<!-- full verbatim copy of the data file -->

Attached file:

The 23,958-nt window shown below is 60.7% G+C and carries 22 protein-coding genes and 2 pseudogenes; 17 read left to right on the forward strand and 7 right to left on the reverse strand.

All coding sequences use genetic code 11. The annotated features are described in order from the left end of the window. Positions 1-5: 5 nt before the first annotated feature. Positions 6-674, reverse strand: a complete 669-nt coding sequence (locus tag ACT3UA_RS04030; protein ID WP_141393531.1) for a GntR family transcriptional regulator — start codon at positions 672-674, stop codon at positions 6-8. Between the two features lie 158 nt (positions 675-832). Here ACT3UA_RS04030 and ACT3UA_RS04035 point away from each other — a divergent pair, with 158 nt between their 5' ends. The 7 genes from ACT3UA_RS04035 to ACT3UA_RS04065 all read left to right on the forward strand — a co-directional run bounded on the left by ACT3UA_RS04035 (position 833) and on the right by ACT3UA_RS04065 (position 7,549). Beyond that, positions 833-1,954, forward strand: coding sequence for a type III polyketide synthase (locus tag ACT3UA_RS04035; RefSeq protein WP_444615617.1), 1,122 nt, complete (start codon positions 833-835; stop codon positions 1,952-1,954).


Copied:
The 23,958-nt window shown below is 60.7% G+C and carries 22 protein-coding genes and 2 pseudogenes; 17 read left to right on the forward strand and 7 right to left on the reverse strand.

All coding sequences use genetic code 11. The annotated features are described in order from the left end of the window. Positions 1-5: 5 nt before the first annotated feature. Positions 6-674, reverse strand: a complete 669-nt coding sequence (locus tag ACT3UA_RS04030; protein ID WP_141393531.1) for a GntR family transcriptional regulator — start codon at positions 672-674, stop codon at positions 6-8. Between the two features lie 158 nt (positions 675-832). Here ACT3UA_RS04030 and ACT3UA_RS04035 point away from each other — a divergent pair, with 158 nt between their 5' ends. The 7 genes from ACT3UA_RS04035 to ACT3UA_RS04065 all read left to right on the forward strand — a co-directional run bounded on the left by ACT3UA_RS04035 (position 833) and on the right by ACT3UA_RS04065 (position 7,549). Beyond that, positions 833-1,954, forward strand: coding sequence for a type III polyketide synthase (locus tag ACT3UA_RS04035; RefSeq protein WP_444615617.1), 1,122 nt, complete (start codon positions 833-835; stop codon positions 1,952-1,954).